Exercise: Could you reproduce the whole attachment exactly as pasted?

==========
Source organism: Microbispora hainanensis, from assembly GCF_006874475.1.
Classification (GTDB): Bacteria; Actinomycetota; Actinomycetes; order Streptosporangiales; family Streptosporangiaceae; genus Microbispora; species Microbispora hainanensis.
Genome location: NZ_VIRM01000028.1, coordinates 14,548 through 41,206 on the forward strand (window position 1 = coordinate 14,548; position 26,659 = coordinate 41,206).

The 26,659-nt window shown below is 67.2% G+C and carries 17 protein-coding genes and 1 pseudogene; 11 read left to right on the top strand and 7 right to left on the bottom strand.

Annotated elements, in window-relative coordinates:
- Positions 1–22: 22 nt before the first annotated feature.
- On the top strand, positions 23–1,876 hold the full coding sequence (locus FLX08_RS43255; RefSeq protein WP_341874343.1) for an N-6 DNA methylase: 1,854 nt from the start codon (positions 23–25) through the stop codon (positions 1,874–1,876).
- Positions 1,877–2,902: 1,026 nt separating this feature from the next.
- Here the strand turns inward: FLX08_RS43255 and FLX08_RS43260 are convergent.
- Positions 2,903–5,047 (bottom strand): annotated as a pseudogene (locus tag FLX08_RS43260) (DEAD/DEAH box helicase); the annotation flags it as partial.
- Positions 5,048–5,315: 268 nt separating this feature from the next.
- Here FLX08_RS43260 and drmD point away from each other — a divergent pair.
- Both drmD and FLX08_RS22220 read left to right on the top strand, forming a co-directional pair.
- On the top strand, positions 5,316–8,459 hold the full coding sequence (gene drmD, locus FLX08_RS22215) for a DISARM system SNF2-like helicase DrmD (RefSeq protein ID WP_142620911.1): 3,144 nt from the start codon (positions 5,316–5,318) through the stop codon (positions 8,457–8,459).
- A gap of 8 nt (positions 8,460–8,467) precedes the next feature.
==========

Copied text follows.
Source organism: Microbispora hainanensis, from assembly GCF_006874475.1.
Classification (GTDB): Bacteria; Actinomycetota; Actinomycetes; order Streptosporangiales; family Streptosporangiaceae; genus Microbispora; species Microbispora hainanensis.
Genome location: NZ_VIRM01000028.1, coordinates 14,548 through 41,206 on the forward strand (window position 1 = coordinate 14,548; position 26,659 = coordinate 41,206).

The 26,659-nt window shown below is 67.2% G+C and carries 17 protein-coding genes and 1 pseudogene; 11 read left to right on the top strand and 7 right to left on the bottom strand.

Annotated elements, in window-relative coordinates:
- Positions 1–22: 22 nt before the first annotated feature.
- On the top strand, positions 23–1,876 hold the full coding sequence (locus FLX08_RS43255; RefSeq protein WP_341874343.1) for an N-6 DNA methylase: 1,854 nt from the start codon (positions 23–25) through the stop codon (positions 1,874–1,876).
- Positions 1,877–2,902: 1,026 nt separating this feature from the next.
- Here the strand turns inward: FLX08_RS43255 and FLX08_RS43260 are convergent.
- Positions 2,903–5,047 (bottom strand): annotated as a pseudogene (locus tag FLX08_RS43260) (DEAD/DEAH box helicase); the annotation flags it as partial.
- Positions 5,048–5,315: 268 nt separating this feature from the next.
- Here FLX08_RS43260 and drmD point away from each other — a divergent pair.
- Both drmD and FLX08_RS22220 read left to right on the top strand, forming a co-directional pair.
- On the top strand, positions 5,316–8,459 hold the full coding sequence (gene drmD, locus FLX08_RS22215) for a DISARM system SNF2-like helicase DrmD (RefSeq protein ID WP_142620911.1): 3,144 nt from the start codon (positions 5,316–5,318) through the stop codon (positions 8,457–8,459).
- A gap of 8 nt (positions 8,460–8,467) precedes the next feature.